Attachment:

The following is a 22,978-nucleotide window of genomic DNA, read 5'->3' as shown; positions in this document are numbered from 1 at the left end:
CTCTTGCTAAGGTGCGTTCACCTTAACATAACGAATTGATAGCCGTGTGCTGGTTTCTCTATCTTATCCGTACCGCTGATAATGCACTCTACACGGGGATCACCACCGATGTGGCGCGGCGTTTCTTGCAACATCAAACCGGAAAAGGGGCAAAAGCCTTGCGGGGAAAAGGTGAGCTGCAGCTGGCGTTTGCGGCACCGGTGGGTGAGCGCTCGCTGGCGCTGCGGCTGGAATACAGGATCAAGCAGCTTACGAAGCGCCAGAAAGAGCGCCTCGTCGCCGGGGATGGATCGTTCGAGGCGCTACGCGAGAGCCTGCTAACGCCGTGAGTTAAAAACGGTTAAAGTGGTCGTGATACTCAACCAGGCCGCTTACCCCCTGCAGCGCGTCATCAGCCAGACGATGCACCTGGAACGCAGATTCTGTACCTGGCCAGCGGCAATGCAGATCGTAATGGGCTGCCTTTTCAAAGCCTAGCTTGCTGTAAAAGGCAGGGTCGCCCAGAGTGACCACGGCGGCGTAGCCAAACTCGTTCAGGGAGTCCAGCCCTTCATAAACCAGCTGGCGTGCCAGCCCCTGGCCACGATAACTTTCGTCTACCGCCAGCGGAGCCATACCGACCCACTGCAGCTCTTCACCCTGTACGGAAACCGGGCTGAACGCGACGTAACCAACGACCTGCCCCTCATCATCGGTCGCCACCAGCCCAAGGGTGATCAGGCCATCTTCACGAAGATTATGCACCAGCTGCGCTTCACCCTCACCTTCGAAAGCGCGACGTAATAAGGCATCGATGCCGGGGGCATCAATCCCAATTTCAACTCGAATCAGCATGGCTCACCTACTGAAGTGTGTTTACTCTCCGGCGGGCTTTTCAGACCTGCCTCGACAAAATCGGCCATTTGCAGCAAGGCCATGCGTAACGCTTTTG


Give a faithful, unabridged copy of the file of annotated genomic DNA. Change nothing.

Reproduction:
The following is a 22,978-nucleotide window of genomic DNA, read 5'->3' as shown; positions in this document are numbered from 1 at the left end:
CTCTTGCTAAGGTGCGTTCACCTTAACATAACGAATTGATAGCCGTGTGCTGGTTTCTCTATCTTATCCGTACCGCTGATAATGCACTCTACACGGGGATCACCACCGATGTGGCGCGGCGTTTCTTGCAACATCAAACCGGAAAAGGGGCAAAAGCCTTGCGGGGAAAAGGTGAGCTGCAGCTGGCGTTTGCGGCACCGGTGGGTGAGCGCTCGCTGGCGCTGCGGCTGGAATACAGGATCAAGCAGCTTACGAAGCGCCAGAAAGAGCGCCTCGTCGCCGGGGATGGATCGTTCGAGGCGCTACGCGAGAGCCTGCTAACGCCGTGAGTTAAAAACGGTTAAAGTGGTCGTGATACTCAACCAGGCCGCTTACCCCCTGCAGCGCGTCATCAGCCAGACGATGCACCTGGAACGCAGATTCTGTACCTGGCCAGCGGCAATGCAGATCGTAATGGGCTGCCTTTTCAAAGCCTAGCTTGCTGTAAAAGGCAGGGTCGCCCAGAGTGACCACGGCGGCGTAGCCAAACTCGTTCAGGGAGTCCAGCCCTTCATAAACCAGCTGGCGTGCCAGCCCCTGGCCACGATAACTTTCGTCTACCGCCAGCGGAGCCATACCGACCCACTGCAGCTCTTCACCCTGTACGGAAACCGGGCTGAACGCGACGTAACCAACGACCTGCCCCTCATCATCGGTCGCCACCAGCCCAAGGGTGATCAGGCCATCTTCACGAAGATTATGCACCAGCTGCGCTTCACCCTCACCTTCGAAAGCGCGACGTAATAAGGCATCGATGCCGGGGGCATCAATCCCAATTTCAACTCGAATCAGCATGGCTCACCTACTGAAGTGTGTTTACTCTCCGGCGGGCTTTTCAGACCTGCCTCGACAAAATCGGCCATTTGCAGCAAGGCCATGCGTAACGCTTTTG